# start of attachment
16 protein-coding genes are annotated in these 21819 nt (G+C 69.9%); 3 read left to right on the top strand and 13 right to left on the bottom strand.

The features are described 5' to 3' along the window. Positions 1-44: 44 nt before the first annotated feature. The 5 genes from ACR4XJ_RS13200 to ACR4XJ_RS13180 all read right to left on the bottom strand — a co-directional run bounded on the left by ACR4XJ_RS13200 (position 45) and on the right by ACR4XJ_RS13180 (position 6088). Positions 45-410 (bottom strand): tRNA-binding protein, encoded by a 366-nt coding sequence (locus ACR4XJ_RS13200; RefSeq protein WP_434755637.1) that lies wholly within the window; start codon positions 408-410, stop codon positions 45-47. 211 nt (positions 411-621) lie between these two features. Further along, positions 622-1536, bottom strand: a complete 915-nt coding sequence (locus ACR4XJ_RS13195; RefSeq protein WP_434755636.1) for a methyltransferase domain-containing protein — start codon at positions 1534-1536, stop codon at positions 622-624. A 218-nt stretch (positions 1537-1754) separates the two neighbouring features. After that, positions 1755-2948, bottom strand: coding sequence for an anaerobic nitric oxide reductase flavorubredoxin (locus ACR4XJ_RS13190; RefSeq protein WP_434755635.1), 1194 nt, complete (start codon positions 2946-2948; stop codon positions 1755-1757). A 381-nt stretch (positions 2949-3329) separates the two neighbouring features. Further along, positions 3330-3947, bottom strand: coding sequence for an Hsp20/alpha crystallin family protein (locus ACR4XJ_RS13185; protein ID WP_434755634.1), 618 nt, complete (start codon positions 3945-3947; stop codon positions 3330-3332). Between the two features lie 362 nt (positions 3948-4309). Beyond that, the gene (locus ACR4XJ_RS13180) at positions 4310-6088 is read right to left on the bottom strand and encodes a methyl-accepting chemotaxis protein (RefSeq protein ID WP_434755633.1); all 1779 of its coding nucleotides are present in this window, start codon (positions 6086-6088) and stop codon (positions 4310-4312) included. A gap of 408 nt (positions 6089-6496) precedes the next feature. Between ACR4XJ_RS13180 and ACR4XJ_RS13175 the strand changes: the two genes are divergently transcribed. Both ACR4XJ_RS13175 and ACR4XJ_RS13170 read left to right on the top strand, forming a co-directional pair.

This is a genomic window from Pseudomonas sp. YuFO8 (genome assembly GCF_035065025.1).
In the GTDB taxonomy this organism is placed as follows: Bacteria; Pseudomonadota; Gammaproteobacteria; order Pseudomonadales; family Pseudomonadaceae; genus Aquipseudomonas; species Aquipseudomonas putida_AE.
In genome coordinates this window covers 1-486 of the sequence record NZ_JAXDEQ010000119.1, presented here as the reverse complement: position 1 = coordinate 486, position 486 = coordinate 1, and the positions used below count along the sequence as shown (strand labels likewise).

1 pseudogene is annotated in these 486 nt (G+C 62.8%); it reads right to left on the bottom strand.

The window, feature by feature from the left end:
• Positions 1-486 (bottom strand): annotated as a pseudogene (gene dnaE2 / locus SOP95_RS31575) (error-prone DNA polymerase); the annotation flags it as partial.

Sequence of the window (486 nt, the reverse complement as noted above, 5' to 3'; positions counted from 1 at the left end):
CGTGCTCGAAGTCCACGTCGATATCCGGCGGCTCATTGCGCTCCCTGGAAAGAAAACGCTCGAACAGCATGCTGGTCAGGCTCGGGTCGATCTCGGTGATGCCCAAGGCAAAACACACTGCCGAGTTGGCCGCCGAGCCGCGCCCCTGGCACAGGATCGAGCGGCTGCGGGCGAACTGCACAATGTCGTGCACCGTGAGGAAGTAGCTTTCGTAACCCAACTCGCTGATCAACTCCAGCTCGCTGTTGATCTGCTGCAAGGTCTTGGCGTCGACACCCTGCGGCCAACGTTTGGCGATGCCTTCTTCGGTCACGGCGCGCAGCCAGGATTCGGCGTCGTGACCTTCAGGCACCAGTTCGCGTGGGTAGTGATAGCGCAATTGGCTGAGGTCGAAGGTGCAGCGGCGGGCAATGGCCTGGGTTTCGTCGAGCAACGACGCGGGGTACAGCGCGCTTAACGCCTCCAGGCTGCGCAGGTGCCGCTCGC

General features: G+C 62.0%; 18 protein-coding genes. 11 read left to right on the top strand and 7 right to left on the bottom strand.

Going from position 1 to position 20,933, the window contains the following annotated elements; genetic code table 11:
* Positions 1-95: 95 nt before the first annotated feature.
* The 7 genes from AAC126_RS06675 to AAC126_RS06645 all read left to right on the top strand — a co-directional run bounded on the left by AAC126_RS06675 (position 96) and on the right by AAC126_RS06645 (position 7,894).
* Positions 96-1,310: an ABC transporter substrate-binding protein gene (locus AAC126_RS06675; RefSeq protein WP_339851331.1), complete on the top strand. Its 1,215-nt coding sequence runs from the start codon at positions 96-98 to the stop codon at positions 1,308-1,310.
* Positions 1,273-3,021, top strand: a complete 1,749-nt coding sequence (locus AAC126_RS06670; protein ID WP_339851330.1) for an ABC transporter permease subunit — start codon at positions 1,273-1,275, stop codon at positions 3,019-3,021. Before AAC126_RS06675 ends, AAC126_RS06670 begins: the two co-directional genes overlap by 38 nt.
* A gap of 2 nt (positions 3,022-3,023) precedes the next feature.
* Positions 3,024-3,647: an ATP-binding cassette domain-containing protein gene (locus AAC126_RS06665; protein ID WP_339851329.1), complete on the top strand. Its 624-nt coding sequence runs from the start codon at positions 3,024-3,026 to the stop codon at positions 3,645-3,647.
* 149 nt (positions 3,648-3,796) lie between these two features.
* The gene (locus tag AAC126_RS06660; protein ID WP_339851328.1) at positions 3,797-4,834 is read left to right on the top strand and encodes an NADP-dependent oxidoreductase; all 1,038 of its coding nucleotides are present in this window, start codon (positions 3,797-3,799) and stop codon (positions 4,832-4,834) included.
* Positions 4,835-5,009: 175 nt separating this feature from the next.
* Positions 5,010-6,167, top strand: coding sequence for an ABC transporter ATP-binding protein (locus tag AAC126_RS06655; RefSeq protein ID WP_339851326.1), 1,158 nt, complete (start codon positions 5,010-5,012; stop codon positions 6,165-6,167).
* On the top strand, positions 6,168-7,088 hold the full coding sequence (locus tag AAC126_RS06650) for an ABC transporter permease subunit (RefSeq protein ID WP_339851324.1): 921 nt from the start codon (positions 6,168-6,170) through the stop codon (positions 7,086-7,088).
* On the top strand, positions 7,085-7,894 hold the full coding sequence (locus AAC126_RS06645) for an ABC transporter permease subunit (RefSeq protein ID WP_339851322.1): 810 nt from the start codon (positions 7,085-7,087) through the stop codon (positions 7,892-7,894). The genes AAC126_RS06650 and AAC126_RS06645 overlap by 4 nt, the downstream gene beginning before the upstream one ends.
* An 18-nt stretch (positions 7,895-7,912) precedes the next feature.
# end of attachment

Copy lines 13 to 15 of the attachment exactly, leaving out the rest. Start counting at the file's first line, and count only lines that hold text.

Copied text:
* Positions 1-95: 95 nt before the first annotated feature.
* The 7 genes from AAC126_RS06675 to AAC126_RS06645 all read left to right on the top strand — a co-directional run bounded on the left by AAC126_RS06675 (position 96) and on the right by AAC126_RS06645 (position 7,894).
* Positions 96-1,310: an ABC transporter substrate-binding protein gene (locus AAC126_RS06675; RefSeq protein WP_339851331.1), complete on the top strand. Its 1,215-nt coding sequence runs from the start codon at positions 96-98 to the stop codon at positions 1,308-1,310.